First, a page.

The Canadian Press - ONLINE EDITION

Lawsuit claiming loss of cultural identity due to 60's scoop to go ahead

  • Print

TORONTO - A class action lawsuit which claims a loss of cultural identity was suffered by aboriginal children adopted into non-indigenous homes during the so called "60's Scoop" was given the green light to proceed by an Ontario court on Tuesday.

The case — which focuses on a period between the 1960s and the 1980s when thousands of aboriginal children were taken from their homes and placed with non-native families — is being flagged by the plaintiffs' lawyer as a landmark suit against the federal government.

"This is the first case in the Western world where indigenous persons have come forward and said that our culture is as important as our land claims, fishing rights and hunting rights," said Jeffery Wilson.

"Where they were placed, Canada then turned a blind eye to preserving and protecting their culture. So we essentially lost a generation of aboriginal children who feel detached."

The federal Crown has argued that the claim for loss of cultural identity isn't known in law, said Wilson.

But the case's representative plaintiffs — Marcia Brown Martel and Robert Commanda — maintain that their claimed loss of cultural identity has left them feeling they don't belong in aboriginal or mainstream society.

Martel, now the 50-year-old Chief of the Beaverhouse First Nation in northern Ontario's Kirkland Lake region, was adopted when she was nine years old, at which point her aboriginal name was changed.

She only found out years later that a federal register listed her as deceased under her original name.

"The name I use's not my name," she said in angry, measured tones. "How does one lose their name! But I did. My name was taken from me, my very name."

Martel said the relationship she should have had with her original aboriginal community disappeared after she was adopted. She cut ties with her adoptive family after she turned 18.

Commanda, who left his parents' home when he was two year old, said he too lost all bonds with his native culture.

"I don't belong there, and really don't belong out here either," he said. "I hold the federal government responsible for what happened to us after we were apprehended."

The federal ministry of aboriginal affairs was not immediately able to provide comment.

Martel and Commanda first asked for permission to put their case forward as a class action in February 2009, but the federal government successfully appealed certification of the proceedings. A new hearing was ordered in January this year.

On Tuesday, Wilson said the Ontario Superior Court of Justice certified the case after dismissing a Crown motion asking for the suit to be quashed.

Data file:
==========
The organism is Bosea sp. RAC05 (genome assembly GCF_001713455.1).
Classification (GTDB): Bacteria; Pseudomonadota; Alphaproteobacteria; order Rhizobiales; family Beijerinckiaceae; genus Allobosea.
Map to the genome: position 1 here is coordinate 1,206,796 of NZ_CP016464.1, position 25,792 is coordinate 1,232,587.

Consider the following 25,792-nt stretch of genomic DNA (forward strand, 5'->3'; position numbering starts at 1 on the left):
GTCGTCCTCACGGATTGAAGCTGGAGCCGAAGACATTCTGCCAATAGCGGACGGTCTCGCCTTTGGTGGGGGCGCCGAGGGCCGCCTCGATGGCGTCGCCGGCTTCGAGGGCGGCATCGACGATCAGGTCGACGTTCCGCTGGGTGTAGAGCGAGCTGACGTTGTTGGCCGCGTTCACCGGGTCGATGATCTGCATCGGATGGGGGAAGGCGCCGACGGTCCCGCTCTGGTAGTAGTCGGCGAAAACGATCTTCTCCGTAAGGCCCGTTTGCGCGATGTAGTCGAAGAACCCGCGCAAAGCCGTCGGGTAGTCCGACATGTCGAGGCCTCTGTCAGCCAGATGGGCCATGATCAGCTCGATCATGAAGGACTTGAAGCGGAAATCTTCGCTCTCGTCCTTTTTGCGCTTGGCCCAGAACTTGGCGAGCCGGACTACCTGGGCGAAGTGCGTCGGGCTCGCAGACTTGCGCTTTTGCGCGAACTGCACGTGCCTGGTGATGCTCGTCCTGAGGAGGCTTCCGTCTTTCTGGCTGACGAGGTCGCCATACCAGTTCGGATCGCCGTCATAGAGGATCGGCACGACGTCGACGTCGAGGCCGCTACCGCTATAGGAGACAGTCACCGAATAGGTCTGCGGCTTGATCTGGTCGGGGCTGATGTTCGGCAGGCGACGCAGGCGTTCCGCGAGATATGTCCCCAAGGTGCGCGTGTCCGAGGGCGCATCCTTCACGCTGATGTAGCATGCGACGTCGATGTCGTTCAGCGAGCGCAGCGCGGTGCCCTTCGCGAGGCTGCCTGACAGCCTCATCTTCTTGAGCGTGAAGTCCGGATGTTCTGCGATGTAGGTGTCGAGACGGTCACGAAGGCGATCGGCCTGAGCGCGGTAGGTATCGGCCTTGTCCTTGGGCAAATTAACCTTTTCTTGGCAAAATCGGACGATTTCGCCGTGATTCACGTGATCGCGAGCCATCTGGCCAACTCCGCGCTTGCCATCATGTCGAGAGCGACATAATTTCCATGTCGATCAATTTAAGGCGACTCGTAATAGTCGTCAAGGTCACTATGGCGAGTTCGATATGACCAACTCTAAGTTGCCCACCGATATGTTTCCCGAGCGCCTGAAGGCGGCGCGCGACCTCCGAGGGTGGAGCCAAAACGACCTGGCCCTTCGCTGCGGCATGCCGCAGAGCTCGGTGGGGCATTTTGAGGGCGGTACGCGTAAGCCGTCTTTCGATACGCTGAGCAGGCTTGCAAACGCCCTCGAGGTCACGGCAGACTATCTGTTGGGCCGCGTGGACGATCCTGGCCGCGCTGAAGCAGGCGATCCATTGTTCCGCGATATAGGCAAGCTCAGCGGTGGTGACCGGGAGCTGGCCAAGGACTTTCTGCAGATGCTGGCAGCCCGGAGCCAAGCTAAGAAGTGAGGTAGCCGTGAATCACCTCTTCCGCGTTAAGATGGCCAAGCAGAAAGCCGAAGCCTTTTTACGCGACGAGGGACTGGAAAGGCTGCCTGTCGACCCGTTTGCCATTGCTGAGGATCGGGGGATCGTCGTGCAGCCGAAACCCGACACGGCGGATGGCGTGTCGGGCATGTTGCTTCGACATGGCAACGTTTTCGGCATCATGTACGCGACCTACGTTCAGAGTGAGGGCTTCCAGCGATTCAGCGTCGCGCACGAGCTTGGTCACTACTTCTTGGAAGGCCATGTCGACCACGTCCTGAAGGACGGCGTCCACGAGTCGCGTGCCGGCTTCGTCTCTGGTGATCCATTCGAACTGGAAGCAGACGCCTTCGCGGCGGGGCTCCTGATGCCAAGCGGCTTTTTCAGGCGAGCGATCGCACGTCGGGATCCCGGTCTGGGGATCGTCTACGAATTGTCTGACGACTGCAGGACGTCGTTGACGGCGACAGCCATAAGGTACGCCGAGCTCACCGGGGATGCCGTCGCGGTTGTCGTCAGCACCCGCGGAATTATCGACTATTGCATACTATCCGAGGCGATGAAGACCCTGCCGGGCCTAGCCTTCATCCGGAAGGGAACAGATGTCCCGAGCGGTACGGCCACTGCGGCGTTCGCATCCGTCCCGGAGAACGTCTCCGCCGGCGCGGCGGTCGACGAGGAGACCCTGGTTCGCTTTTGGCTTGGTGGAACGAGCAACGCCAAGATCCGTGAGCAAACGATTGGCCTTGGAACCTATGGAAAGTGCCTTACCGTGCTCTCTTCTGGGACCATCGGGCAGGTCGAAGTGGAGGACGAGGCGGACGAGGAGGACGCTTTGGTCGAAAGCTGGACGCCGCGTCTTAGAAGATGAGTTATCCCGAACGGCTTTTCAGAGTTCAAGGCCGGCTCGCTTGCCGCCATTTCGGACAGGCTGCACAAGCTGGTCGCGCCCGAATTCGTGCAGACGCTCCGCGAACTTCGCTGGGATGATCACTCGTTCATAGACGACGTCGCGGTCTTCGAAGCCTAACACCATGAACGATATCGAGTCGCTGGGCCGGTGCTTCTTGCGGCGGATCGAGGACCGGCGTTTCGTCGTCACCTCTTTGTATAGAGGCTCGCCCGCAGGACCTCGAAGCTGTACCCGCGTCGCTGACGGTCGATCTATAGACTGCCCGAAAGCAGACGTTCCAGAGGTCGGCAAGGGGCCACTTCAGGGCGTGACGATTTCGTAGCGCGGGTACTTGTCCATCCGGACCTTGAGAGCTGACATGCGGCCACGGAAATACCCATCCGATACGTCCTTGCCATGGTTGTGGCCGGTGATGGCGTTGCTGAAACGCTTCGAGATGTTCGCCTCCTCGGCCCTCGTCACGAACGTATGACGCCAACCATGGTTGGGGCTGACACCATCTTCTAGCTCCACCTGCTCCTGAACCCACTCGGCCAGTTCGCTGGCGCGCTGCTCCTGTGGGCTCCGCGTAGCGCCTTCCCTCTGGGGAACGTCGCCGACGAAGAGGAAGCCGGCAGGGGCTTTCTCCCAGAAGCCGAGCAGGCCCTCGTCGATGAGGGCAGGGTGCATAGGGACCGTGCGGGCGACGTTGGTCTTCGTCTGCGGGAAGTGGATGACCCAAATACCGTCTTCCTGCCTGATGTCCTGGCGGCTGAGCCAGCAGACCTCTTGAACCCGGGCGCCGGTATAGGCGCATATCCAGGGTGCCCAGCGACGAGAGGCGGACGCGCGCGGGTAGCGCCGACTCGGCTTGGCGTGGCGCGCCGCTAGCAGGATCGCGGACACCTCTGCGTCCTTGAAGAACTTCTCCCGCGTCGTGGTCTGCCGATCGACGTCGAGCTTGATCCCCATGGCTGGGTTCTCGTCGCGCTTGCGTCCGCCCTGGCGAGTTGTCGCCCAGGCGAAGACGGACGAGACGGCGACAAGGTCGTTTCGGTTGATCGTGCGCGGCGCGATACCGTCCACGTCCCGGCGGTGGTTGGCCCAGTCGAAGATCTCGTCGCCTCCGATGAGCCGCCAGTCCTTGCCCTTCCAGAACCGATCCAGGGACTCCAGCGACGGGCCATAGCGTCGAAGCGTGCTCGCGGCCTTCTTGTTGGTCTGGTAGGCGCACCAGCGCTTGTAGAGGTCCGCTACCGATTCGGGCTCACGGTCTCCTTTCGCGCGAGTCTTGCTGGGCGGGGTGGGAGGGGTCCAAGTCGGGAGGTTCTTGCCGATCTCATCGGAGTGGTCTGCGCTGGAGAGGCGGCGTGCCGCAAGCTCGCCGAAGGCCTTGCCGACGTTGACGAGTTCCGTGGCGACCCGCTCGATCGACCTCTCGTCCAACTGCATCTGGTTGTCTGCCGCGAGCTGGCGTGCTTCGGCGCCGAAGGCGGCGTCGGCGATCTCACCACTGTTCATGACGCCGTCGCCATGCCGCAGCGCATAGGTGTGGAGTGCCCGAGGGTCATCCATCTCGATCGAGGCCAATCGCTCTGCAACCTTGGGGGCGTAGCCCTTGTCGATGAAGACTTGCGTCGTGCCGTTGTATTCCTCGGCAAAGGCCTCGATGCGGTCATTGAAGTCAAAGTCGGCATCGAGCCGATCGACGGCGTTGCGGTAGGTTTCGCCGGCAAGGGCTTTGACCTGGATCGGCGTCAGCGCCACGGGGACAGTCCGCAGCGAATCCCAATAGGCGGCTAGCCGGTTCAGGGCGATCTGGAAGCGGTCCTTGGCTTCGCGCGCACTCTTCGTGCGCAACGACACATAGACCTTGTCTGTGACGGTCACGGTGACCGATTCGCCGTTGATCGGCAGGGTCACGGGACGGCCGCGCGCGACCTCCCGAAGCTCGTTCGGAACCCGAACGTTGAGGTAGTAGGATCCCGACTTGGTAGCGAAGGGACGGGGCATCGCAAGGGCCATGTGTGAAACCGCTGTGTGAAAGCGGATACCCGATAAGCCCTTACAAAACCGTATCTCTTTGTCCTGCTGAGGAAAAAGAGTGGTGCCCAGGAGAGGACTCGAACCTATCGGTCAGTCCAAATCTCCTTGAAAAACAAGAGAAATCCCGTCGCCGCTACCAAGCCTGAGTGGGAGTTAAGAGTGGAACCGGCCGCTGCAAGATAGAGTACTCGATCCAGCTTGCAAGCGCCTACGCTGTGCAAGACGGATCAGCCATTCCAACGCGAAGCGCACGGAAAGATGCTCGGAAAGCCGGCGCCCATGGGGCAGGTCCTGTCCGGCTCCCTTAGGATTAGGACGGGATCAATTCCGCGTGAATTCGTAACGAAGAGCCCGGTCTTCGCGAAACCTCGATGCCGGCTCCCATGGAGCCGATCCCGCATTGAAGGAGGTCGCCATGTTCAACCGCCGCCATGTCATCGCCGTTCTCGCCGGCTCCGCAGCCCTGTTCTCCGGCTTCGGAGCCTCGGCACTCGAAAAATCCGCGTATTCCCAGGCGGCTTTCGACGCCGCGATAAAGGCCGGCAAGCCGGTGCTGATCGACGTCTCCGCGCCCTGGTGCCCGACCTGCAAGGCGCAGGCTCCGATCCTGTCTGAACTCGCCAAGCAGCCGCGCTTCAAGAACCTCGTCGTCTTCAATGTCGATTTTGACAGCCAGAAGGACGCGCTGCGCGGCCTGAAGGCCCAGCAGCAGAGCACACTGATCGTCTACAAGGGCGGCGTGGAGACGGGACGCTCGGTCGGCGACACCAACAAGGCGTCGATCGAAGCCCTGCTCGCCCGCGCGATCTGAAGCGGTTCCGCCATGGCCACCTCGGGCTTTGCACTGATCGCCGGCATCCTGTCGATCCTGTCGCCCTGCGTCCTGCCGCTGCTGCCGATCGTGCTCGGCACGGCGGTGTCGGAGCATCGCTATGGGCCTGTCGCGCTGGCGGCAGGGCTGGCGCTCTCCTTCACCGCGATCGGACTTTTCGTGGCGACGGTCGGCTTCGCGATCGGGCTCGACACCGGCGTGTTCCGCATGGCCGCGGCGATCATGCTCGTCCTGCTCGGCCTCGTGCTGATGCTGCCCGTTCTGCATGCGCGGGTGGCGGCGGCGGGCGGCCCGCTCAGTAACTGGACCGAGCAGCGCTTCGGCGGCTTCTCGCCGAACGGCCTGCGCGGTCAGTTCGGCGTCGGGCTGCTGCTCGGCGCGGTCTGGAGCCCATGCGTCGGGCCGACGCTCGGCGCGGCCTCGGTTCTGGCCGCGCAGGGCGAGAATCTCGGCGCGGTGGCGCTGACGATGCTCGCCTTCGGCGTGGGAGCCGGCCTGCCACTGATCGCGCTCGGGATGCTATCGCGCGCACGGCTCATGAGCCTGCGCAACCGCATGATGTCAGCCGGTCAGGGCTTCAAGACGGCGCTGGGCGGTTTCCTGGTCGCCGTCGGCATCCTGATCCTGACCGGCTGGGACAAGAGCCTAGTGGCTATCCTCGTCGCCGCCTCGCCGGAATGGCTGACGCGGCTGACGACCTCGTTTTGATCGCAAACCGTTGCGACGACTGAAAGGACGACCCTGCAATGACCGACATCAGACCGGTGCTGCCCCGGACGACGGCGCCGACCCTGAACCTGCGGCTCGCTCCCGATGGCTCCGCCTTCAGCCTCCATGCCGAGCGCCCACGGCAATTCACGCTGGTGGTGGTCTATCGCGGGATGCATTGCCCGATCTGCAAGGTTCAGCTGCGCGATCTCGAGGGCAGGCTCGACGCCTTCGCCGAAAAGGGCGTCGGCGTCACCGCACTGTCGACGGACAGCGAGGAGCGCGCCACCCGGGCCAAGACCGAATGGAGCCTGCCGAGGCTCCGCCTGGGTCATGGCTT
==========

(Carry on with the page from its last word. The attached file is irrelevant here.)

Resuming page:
The justice presiding over the hearing will provide written reasons for his decision in September after which the case will proceed to trial, barring any appeals by the Crown.

None of the class action lawsuit's claims have been proven in court.

"We've had a lot of procedural wrangling and we know that we have a long way to go in this journey, but at least now we're walking a path in the right direction," said Wilson, adding that there are thought to be 16,000 surviving children of the 60's scoop in Ontario.

"What will be determined is whether or not there is a valid claim cause called loss of culture, and if there is, what are the appropriate damages in respect of that, that harm that was caused."

Fact Check

Fact Check

Have you found an error, or know of something we’ve missed in one of our stories?
Please use the form below and let us know.

* Required
  • Please post the headline of the story or the title of the video with the error.

  • Please post exactly what was wrong with the story.

  • Please indicate your source for the correct information.

  • Yes


  • This will only be used to contact you if we have a question about your submission, it will not be used to identify you or be published.

  • Cancel

Having problems with the form?

Contact Us Directly
  • Print

You can comment on most stories on You can also agree or disagree with other comments. All you need to do is be a Winnipeg Free Press print or e-edition subscriber to join the conversation and give your feedback.

You can comment on most stories on You can also agree or disagree with other comments. All you need to do is be a Winnipeg Free Press print or e-edition subscriber to join the conversation and give your feedback.

Have Your Say

New to commenting? Check out our Frequently Asked Questions.

Have Your Say

Comments are open to Winnipeg Free Press print or e-edition subscribers only. why?

Have Your Say

Comments are open to Winnipeg Free Press Subscribers only. why?

The Winnipeg Free Press does not necessarily endorse any of the views posted. By submitting your comment, you agree to our Terms and Conditions. These terms were revised effective April 16, 2010.


Make text: Larger | Smaller


Total Body Tune-Up: Farmer's Carry

View more like this

Photo Store Gallery

  • Young goslings jostle for position to take a drink from a puddle in Brookside Cemetery Thursday morning- Day 23– June 14, 2012   (JOE BRYKSA / WINNIPEG FREE PRESS)
  • A golfer looks for his ball in a water trap at John Blumberg Golf Course Friday afternoon as geese and goslings run for safety- See Joe Bryksa’s 30 day goose challenge- Day 24– June 15, 2012   (JOE BRYKSA / WINNIPEG FREE PRESS)

View More Gallery Photos


Do you agree with the sale of the Canadian Wheat Board to foreign companies?

View Results

View Related Story

Ads by Google